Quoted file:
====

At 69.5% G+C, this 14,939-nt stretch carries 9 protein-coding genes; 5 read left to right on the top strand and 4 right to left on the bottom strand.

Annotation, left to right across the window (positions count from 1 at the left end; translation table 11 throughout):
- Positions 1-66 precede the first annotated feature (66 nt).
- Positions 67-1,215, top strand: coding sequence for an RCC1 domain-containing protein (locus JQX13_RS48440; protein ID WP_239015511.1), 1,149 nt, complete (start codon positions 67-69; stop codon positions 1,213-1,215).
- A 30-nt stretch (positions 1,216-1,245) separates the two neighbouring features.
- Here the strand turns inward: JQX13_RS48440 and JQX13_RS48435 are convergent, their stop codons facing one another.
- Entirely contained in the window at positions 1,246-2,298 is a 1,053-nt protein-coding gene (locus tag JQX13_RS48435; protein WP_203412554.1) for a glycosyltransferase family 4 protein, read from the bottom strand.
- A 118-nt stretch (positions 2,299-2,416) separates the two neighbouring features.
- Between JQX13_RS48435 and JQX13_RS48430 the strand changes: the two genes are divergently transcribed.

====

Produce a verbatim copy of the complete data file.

At 69.5% G+C, this 14,939-nt stretch carries 9 protein-coding genes; 5 read left to right on the top strand and 4 right to left on the bottom strand.

Annotation, left to right across the window (positions count from 1 at the left end; translation table 11 throughout):
- Positions 1-66 precede the first annotated feature (66 nt).
- Positions 67-1,215, top strand: coding sequence for an RCC1 domain-containing protein (locus JQX13_RS48440; protein ID WP_239015511.1), 1,149 nt, complete (start codon positions 67-69; stop codon positions 1,213-1,215).
- A 30-nt stretch (positions 1,216-1,245) separates the two neighbouring features.
- Here the strand turns inward: JQX13_RS48440 and JQX13_RS48435 are convergent, their stop codons facing one another.
- Entirely contained in the window at positions 1,246-2,298 is a 1,053-nt protein-coding gene (locus tag JQX13_RS48435; protein WP_203412554.1) for a glycosyltransferase family 4 protein, read from the bottom strand.
- A 118-nt stretch (positions 2,299-2,416) separates the two neighbouring features.
- Between JQX13_RS48435 and JQX13_RS48430 the strand changes: the two genes are divergently transcribed.